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Music Review: The Fiery Furnaces – Remember

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One band that continues to stir my interest is The Fiery Furnaces. Primarily a duo, this Brooklyn-based band is comprised of the brother-sister combo of Eleanor and Matthew Friedberger. Matthew handles the songwriting and instruments when the band records in the studio, while Eleanor does the majority of the vocals. When The Fiery Furnaces tour, the duo adds a series of session players.

Pigeonholing the sound of The Fiery Furnaces is easier said than done and deciphering just what is going on at one of their live shows is a problem that most wouldn’t subject themselves to. Instead, it’s better to simply sit back and leave the analysis and classification to those interested in that sort of thing. For the brave ones, an intricacy that the Friedberger duo themselves don’t understand waits. For the rest of us, the live experience of The Fiery Furnaces is a permutation of disorder, sound, that blasted organ, and unexpected flashes of funkiness and charmingly dark melodic arrangements.

With Remember, a two-disc live compilation album, The Fiery Furnaces aim to release their experience as a live band to a broader audience. It should be noted that the record is a collection of various live performances and not simply one live show. The pieces of music on Remember were taken from multiple shows in support of their first six studio albums.

For those interested in getting to know The Fiery Furnaces with this live compilation, the process can get a bit fiddly. As the band is known for rearranging and even rewriting their songs from one show to the next and one tour to the next, finding a sense of consistency with Remember and the studio recordings is going to be elusive. Having said that, there is something unreservedly spectacular about the reworking of the music found here and the band’s ingenuity leaps from the speakers during each track.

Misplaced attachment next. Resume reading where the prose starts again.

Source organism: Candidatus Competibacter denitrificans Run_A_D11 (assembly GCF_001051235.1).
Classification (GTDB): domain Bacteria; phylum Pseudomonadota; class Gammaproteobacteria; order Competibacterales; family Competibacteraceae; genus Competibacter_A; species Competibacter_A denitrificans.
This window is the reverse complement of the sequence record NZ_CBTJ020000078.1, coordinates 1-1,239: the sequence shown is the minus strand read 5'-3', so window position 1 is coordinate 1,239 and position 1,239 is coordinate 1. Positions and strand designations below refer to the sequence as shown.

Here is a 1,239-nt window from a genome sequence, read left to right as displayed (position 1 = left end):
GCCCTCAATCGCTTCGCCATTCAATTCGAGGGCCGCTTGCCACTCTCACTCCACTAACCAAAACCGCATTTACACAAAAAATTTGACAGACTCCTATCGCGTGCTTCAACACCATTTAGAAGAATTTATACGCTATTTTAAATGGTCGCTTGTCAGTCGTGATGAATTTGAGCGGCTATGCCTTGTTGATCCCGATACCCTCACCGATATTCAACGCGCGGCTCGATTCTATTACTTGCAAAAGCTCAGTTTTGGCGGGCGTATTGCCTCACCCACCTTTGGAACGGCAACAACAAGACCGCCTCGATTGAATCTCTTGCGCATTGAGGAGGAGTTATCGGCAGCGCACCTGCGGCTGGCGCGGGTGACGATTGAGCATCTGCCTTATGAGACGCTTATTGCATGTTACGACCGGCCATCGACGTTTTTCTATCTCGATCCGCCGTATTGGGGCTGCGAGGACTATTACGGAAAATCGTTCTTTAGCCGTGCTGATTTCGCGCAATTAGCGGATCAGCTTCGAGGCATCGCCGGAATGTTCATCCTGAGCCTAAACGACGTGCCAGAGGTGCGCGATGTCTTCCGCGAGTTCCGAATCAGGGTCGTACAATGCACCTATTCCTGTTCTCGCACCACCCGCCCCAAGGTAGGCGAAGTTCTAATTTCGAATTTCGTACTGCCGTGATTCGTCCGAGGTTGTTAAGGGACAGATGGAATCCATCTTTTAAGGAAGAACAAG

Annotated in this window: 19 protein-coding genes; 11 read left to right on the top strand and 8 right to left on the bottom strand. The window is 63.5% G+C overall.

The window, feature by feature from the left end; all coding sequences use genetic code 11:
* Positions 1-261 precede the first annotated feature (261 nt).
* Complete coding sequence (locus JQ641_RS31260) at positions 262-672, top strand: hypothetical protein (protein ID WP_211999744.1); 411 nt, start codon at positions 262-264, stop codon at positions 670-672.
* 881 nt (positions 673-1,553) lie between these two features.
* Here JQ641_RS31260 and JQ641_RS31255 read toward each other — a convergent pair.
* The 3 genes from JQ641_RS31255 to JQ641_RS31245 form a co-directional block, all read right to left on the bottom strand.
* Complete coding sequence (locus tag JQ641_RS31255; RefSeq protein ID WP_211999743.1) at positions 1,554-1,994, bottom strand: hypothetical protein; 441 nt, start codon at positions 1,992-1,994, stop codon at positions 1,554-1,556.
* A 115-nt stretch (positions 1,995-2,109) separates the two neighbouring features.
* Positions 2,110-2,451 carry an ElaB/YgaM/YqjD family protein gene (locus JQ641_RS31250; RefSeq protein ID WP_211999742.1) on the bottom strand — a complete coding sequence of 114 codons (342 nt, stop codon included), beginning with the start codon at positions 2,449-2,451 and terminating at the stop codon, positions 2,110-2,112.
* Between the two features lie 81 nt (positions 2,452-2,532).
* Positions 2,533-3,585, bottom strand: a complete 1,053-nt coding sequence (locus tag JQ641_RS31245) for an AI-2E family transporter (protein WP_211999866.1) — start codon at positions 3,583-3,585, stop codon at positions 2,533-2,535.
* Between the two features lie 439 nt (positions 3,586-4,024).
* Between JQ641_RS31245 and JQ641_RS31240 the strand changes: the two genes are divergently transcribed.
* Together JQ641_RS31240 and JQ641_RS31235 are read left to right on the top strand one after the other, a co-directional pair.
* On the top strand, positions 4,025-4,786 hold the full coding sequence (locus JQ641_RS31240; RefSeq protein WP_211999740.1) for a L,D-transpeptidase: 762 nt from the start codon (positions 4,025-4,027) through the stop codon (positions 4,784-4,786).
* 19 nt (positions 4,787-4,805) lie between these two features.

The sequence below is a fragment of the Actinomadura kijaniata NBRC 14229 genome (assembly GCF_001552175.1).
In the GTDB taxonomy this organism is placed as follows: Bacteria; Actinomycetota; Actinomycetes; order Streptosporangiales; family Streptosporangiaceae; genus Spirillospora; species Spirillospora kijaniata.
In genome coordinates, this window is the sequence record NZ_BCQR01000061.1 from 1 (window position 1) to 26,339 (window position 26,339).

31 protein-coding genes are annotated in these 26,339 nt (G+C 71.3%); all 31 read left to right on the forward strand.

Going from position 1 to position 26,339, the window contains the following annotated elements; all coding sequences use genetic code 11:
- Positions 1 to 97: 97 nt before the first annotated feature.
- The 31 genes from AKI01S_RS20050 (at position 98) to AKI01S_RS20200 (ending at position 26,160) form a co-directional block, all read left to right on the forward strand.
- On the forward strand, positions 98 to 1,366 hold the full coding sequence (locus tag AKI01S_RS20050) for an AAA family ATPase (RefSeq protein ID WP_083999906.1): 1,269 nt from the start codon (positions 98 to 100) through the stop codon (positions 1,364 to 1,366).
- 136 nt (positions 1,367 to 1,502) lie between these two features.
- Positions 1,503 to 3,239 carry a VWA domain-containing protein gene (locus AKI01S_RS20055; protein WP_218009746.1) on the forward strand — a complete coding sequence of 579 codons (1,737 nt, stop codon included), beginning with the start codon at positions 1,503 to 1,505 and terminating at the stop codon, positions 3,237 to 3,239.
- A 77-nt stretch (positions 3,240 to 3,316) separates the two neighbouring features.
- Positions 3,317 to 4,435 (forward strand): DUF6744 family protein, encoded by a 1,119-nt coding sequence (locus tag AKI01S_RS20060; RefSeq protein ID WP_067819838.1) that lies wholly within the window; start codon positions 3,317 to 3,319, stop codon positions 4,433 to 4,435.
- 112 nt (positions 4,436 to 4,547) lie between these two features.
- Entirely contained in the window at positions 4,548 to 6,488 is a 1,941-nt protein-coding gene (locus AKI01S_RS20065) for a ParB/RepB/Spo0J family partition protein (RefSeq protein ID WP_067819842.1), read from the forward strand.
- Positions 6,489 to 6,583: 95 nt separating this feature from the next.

Spanning four live lineups of the band, Remember takes a slew of recordings and splices them together to create a picture perfect experience of music. As such, the record serves as a whirlwind tour of the band’s complete live history and is a must for any fan.

One of the most prominent things about this two-disc recording is how tight the sound is. There are sparkling splashes of cymbal and the clattering of faultless percussion. There is the old-time gospel feel of a rinky-dink organ as it bounces and farts about behind Eleanor’s vocals. There’s the playful sophistication of the reworked arrangements. And then there are Eleanor’s vocals! She works the crowd as a master storyteller, her words afire with a blend of obligation and beautiful insanity.

The 51 tracks on Remember span the live experience of The Fiery Furnaces flawlessly. More than two hours of music roll by like seconds, as the songs play between speaker-crashing rock and gauzy, graceful ballads. There are medleys of songs that have somehow collided together to form new songs and there are pieces of old songs that purely blow apart into other songs.

The live experience of The Fiery Furnaces is less about the individual songs and more about the overarching understanding of music provided by one of the most gripping and exceptional live acts playing in rock music today. With Remember, listeners are given a praiseworthy peek into what makes this band a live favourite among old and new fans.

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About Jordan Richardson